The Commercial Court has recently considered the scope of the standard undertaking provided in connection with worldwide freezing orders, which requires the applicant to seek the court’s permission before seeking to enforce the order outside England and Wales, or seeking an order of a “similar nature”: Akcine Bendrove Bankas Snoras v Antonov  EWHC 887 (Comm).
The court held that the claimant bank was not in breach of its undertaking by obtaining orders in Lithuania and Switzerland seizing certain of the respondent’s assets, as the foreign courts had independent jurisdiction to make the orders which did not derive from the making of the worldwide freezing order in England.
This decision provides welcome clarification as to the scope of the standard undertaking, and should provide some comfort to those seeking to secure assets abroad based on a separate and independent right or jurisdiction, where they have also obtained an English freezing order.
The decision also suggests that, where there has been a breach of the undertaking, the court may be inclined to grant retrospective permission and continue the freezing order unless the respondent can present clear evidence that the foreign order has had an oppressive or prejudicial impact.
Gareth Keillor and Rosanna Pinker in our disputes team consider the decision further below. Continue reading
In March 2018, the Ministry of Justice published quarterly provisional civil justice statistics for England and Wales.
These statistics include interesting details regarding the increase in court applications for privacy injunctions in 2017. The guidance to the Civil Justice Statistics Quarterly bulletin published in December 2017 notes that the statistics provided in respect of privacy injunctions relate to “applications concerned with data protection and rights to respect for private and family life protected by Article 8 of the European Convention on Human Rights (ECHR), whether the injunction is sought by an individual, a public authority, or a company.” It is important to note that the statistics only relate to civil proceedings in the High Court at the Royal Courts of Justice and the Court of Appeal.
According to the statistics, over the course of 2017, 14 applications were made for new interim privacy injunctions, over double the number that were made in 2016. Of the 8 new interim privacy injunction applications made in the last six months of 2017, all 8 were granted (a significantly higher success rate than in the first six months of the year).
The figures also show a steady increase in the number of applications for privacy injunctions made from 2015 onwards after the number of such applications being brought fell dramatically in 2014. While the previous decline may be attributed to a number of factors (including the growth of social media platforms over this period and the use of those platforms to circumvent such injunctions), the increasing number of applications made for privacy injunctions in 2017 together with the significant success rate that parties achieved pursuing such applications in the last six months of 2017, suggest that the privacy injunction constitutes a valuable and viable option available to parties in their attempts to protect their Article 8 rights.
For more information contact Neil Blake or Christopher Cox in our disputes team. Continue reading
The Court of Appeal has confirmed the court’s approach to issues of causation where a defendant applies to enforce a cross-undertaking in damages: SCF Tankers Ltd (formerly Fiona Trust & Holding Corp) v Privalov  EWCA Civ 1877.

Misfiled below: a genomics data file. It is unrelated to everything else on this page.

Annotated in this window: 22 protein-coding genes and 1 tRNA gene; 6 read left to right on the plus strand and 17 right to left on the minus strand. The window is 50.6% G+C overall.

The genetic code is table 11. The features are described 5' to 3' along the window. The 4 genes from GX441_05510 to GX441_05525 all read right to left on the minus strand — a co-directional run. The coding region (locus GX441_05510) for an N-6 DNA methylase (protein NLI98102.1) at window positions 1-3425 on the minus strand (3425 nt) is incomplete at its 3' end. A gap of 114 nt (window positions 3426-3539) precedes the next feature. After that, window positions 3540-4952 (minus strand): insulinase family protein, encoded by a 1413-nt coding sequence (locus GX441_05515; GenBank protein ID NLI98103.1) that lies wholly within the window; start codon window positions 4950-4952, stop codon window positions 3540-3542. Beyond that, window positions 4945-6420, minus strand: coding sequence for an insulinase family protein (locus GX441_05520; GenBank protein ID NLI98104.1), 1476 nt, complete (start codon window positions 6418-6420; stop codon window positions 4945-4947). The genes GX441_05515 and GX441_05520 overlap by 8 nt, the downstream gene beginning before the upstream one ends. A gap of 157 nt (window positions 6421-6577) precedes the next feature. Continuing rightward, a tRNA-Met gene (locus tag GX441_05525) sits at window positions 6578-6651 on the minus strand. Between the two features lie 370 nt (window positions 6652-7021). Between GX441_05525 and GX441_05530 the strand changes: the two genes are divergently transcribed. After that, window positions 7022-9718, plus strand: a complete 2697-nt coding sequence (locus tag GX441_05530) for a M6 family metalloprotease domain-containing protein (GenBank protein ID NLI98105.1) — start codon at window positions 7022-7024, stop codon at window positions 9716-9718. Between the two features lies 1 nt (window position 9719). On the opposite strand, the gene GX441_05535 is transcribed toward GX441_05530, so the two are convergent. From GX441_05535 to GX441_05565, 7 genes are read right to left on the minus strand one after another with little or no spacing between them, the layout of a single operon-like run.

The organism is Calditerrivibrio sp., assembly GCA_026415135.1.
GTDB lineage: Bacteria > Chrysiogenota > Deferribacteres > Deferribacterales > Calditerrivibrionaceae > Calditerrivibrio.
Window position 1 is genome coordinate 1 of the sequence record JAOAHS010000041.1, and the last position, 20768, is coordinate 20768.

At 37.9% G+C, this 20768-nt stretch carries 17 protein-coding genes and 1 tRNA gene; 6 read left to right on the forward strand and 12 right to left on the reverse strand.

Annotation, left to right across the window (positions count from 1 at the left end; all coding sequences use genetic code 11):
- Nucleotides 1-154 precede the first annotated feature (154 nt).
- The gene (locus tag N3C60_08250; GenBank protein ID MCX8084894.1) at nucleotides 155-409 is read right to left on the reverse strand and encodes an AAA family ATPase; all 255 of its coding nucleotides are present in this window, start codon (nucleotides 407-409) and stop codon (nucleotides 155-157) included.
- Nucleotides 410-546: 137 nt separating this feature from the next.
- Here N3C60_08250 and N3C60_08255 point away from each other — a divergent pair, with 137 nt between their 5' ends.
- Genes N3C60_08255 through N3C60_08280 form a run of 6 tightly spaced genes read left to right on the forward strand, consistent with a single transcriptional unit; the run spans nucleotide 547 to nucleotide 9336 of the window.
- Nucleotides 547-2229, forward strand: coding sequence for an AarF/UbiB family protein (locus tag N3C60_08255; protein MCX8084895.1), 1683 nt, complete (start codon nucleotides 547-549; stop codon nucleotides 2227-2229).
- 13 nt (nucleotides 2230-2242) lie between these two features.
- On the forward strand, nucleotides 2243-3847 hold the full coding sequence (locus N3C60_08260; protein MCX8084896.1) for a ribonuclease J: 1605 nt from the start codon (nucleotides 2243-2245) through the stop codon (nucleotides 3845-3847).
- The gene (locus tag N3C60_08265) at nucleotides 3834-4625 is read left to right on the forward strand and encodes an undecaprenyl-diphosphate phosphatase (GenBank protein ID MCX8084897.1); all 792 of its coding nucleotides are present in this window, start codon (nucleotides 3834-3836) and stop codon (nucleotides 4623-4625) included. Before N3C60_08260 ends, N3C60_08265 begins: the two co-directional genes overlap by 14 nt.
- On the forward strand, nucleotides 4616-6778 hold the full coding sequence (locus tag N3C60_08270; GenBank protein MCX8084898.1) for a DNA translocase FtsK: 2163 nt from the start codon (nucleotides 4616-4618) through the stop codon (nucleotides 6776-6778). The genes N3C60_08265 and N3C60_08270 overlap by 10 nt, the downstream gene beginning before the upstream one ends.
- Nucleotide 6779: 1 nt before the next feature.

A party that obtains an interim injunction (including a freezing injunction) will typically be required to provide a cross-undertaking to the court to compensate the other party if the injunction is later found to have been wrongly granted. The present decision confirms that a party seeking to enforce a cross-undertaking in damages must establish a prima facie case that its loss would not have been suffered “but for”‘ the injunction. It is then for the party who gave the undertaking to rebut the case on causation. When considering such applications, the court should adopt a “common sense” approach to issues of causation, mitigation and remoteness.
The case shows that, in resisting an order to enforce a cross-undertaking, a claimant will not necessarily be able to rely on an argument that the defendant should have applied for a variation to permit transactions and avoid its losses. While each case will turn on its own facts, the decision recognises that there can often be real practical and commercial difficulties in applying for a variation to a freezing injunction.
The decision provides a stark reminder to claimants of the potential for very significant consequences if an injunction is later found to have been wrongly granted. In this case, claimants who were seeking damages of US$850 million ended up being ordered to pay over US$70 million to the parties they had sued.
Gareth Keillor, a senior associate in our disputes team, considers the decision below. Continue reading
The High Court has granted an injunction preventing an in-house lawyer from acting in proceedings adverse to her former employer: Western Avenue Properties Ltd v Soni  EWHC 2650 (QB).
The judge accepted that the defendant was well aware of her professional responsibility of continuing confidentiality and was unlikely to have any conscious intention to breach it. However, that did not avoid or reduce the risk of her subconsciously using the claimants’ confidential information. An injunction was therefore appropriate.
It was common ground between the parties that the principles established in Prince Jefri Bolkiah v KPMG  2 AC 222 apply to in-house lawyers as well as those in private practice. Accordingly, where an in-house lawyer was in possession of material confidential information of a former employer, an injunction would be granted unless he or she could establish that there was no real risk of disclosure or misuse.
This is in contrast to Generics (UK) Limited v Yeda Research & Development Co Ltd  EWCA Civ 726 (considered here) in which the Court of Appeal expressed uncertainty as to whether the Bolkiah principles applied in the in-house context, or whether it was up to the former employer to satisfy the court that an injunction was appropriate – though it did not have to decide the point as on the facts of that case there was no real risk of disclosure. Yeda was not referred to in the judgment in the present case. Continue reading
We are pleased to publish the second issue of our periodic publication “Cross-Border Litigation”, designed to highlight legal and practical issues specific to litigation with an international aspect.
Tapping into the expertise of the firm’s leading commercial litigators across the globe, the publication gives readers the benefit of their hands-on experience and flags key developments that should be on commercial parties’ radars.